Warmuth had planned to apply to business schools and was set to accept a promotion with Lexington in Chicago, her parents said.

Martha Warmuth said she had recently sent Allison a message that said: “I’m so proud of you.

“She was an incredible person,” she said. “She could do just about anything. I would think, ‘that’s impossible’ and she would accomplish it. She was really determined.”

Born and raised in Ohio, she also lived in Quebec City and Plattsburgh, N.Y.

She grew up cliff jumping in the Adirondack Mountains, her father said. And in 2014 for his 60th birthday, he and his daughter went skydiving at Jumptown in Orange.

Martha Warmuth said her daughter had also dreamed of becoming a contestant on a “Survivor”-style reality show.

“She was an amazing daughter,” Ivan Warmuth said, his voice cracking during a phone call from Hawaii, where he and Martha had been visiting. The couple live in Plattsburgh.

Allison also volunteered at the Women’s Lunch Place, a shelter for women and children in the Back Bay.

https://www.bostonglobe.com/metro/2016/04/30/boston-duck-tours-vehicle-hit-pedestrian-police-say/rQli0qL5NwwIrD6cENHedN/story.html?p1=Article_Recommended_ReadMore_Pos1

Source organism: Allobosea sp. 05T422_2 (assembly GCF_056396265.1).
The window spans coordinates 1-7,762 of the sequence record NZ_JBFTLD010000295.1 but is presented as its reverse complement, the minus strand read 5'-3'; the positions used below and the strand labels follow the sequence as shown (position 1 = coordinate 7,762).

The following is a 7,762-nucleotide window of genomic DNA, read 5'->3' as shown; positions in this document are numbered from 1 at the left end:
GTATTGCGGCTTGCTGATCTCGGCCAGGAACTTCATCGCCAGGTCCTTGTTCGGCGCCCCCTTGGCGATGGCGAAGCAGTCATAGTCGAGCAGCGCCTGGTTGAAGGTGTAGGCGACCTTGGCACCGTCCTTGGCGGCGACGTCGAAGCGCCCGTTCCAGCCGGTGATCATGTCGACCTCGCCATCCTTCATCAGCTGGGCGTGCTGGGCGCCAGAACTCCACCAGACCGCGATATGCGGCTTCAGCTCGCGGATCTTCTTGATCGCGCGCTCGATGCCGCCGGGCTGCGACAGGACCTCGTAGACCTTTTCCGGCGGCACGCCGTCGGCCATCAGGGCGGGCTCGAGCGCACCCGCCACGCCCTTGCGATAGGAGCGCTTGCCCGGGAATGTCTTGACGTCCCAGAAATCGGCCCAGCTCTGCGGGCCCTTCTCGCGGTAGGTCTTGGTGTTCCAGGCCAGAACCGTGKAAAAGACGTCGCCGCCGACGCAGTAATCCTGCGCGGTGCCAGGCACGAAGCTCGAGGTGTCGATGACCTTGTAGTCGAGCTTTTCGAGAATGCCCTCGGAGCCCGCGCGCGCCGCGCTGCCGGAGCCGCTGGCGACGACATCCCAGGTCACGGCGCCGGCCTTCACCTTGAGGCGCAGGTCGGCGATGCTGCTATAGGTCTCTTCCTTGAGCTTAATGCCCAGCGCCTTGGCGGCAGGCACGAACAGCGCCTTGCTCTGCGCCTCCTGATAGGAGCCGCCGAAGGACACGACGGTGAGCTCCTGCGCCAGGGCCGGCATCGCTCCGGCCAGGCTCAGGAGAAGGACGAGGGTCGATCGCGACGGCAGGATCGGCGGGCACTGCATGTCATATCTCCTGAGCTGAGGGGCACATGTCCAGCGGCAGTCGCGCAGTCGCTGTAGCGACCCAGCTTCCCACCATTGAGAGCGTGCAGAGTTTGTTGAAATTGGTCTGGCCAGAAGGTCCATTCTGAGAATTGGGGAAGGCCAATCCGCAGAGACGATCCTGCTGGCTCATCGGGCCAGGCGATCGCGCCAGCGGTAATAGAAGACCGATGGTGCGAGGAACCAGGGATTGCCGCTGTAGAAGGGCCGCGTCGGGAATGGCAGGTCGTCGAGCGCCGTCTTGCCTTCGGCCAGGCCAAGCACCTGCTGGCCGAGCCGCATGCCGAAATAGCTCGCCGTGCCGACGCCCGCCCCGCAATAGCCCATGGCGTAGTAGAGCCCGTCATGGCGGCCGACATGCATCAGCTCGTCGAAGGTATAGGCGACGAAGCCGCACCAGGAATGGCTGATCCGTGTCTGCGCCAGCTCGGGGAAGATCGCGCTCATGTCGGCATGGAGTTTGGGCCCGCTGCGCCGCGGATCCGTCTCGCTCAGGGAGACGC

The duck boat Penelope Pru was stopped at a red light on Charles Street waiting to head up Beacon Hill with a load of tourists on board. Just ahead, also waiting to turn, was a motor scooter with two riders out to enjoy the crisp spring morning.

It was a familiar Boston scene. Then the light, and everything, changed.

“The duck boat just took off and actually went into the back of the people on the scooter,” said Graham Foster, recounting the scene that unfolded before him around 11:30 a.m.

The scooter operator tried to accelerate, Foster said, but could not get out of the duck boat’s way in time. He said witnesses yelled at the duck boat operator and tried to alert him.

“The [scooter] flipped on the side and the next thing you know [the duck boat] ran right over [the scooter],” Foster said.

When the duck boat finally came to a stop, the 29-year-old woman operating the scooter and the man riding with her were on the ground behind the magenta amphibious vessel.

The woman was rushed to Massachusetts General Hospital, where she died, Boston Police Commissioner William Evans said. The man was not seriously injured; both were wearing helmets, he said.

“It looks like a terrible tragedy,” Evans said.

The crash led to a daylong investigation that unfolded as thousands came across the gruesome scene. The scooter was crushed under the driver’s side front wheel of one of the vehicles that give tours and have become synonymous with parades for the city’s championship-winning sports teams.

Foster, who lives in Norton, said the man and woman were not moving after falling to the ground.

The duck boat operator stopped the vehicle, he said.

“He realized he had run over something and stopped and was getting off the bus in a panic,” Foster said. “It was very horrible.”